The Pyeongchang 2018 Olympic Torch lighting ceremony will go ahead as planned in the precincts of the Ancient Olympia Stadium tomorrow, despite forecasts of heavy storms.
It is scheduled for midday local time here, although organisers say "minor changes" to the programme of the ceremony may still be made.
The Hellenic Olympic Committee did give serious consideration to switching the ceremony to a giant lecture hall at the nearby International Olympic Academy, before unanimously deciding to keep with tradition and brave the weather.
The storm which had been feared finally arrived in Olympia barely minutes after the final rehearsal of the Torch lighting ceremony had been completed.
The rain turned the track of the Ancient Stadium into a lake.
As a result, even officials will have to stand on the hillside to watch proceedings at the ceremony rather than being seated in the stadium.
Spectators there will be able to follow the action on a big screen for the first time.
A party from the Pyeonchang 2018 Organising Committee, led by its President, Lee Hee-beom, watched proceedings from the sidelines during the rehearsals.
"We already have a successfully lighted flame from Olympia," he said.
"The date on which it is lit is less important."
There was a worrying delay before the sun appeared during the rehearsal.
When High Priestess Katerina Lehou finally coaxed a flame from the parabolic mirror, the sense of relief was audible.
This final practice featured the first Torchbearer, Greek cross-country skier Apostolos Angelis.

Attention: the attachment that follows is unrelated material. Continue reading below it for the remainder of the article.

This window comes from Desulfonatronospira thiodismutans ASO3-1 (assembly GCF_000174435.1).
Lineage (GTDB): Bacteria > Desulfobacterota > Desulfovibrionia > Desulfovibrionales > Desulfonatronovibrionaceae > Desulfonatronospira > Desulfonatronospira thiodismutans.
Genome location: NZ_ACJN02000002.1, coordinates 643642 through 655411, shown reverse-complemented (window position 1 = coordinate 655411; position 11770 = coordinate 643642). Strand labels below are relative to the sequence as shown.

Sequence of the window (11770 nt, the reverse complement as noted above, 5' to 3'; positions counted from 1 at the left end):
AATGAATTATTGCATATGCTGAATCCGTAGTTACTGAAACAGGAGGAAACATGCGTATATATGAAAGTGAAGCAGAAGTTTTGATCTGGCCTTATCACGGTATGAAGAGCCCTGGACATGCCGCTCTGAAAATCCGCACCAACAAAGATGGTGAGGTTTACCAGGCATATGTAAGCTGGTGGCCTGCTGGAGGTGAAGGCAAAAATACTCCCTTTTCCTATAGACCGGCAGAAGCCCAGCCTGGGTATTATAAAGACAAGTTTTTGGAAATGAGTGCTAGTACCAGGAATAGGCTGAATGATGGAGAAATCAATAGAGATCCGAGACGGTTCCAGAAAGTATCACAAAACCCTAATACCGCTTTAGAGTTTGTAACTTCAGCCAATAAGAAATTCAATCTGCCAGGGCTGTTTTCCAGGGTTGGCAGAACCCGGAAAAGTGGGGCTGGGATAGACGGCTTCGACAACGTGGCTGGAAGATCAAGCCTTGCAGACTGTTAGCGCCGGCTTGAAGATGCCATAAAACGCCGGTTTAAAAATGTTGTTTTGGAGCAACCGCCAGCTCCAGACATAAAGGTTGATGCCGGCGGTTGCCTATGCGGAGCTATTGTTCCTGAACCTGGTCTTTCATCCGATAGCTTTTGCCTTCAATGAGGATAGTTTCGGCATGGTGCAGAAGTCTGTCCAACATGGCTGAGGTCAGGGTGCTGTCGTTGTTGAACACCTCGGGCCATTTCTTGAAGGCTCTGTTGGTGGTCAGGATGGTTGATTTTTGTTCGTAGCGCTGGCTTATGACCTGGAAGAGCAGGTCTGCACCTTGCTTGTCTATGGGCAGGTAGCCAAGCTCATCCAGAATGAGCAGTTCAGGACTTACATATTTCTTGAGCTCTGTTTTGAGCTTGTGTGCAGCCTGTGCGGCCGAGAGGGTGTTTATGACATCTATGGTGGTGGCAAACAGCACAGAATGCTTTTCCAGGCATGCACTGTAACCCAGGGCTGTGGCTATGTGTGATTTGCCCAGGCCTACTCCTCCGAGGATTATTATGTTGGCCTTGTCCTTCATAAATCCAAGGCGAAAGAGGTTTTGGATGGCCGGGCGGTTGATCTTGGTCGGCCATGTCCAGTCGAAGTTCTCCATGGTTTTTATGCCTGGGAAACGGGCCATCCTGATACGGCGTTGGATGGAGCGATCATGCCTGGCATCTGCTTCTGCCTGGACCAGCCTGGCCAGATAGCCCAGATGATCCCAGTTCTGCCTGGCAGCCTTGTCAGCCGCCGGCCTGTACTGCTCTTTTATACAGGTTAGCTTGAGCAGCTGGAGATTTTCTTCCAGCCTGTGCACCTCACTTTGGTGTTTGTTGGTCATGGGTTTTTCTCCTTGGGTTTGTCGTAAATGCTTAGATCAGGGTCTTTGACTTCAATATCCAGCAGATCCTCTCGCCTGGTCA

He was wearing the yellow and white tracksuit which will become very familiar when the Torch reaches South Korea next month.
"I feel much more relaxed now that we have had this rehearsal," said Angelis, who will compete in his second Winter Olympics in Pyeongchang.
"When I have completed my run, I will have a better sense of the emotion and I shall be able to offer my experiences to others who are running."
On the big day, at the nearby memorial to Olympic founding father Pierre de Coubertin, he will pass the flame to former Manchester United footballer and Olympian Ji Sung Park.
"We chose him because he is not only one of the most successful and renowned Korean sportsmen internationally, but not only that he is known for his work ethic and he always gives his best on the field," said Pyeongchang executive vice-president Kim Jae You.
"He was also part of the Korean team which won bronze at London 2012 so everybody felt he would be the most appropriate person."
The flame will be officially handed to the Koreans in Athens on October 31, after its traditional passage around Greece.
Pyeongchang organisers promised some innovative ways of transporting the Torch once it lands on Korean soil.
"We will use various means representing the past, present and future to showcase our advances in technology," said Kim.
The Torch is expected to go on an underwater voyage as it did in 2000 and will also be carried by a robot.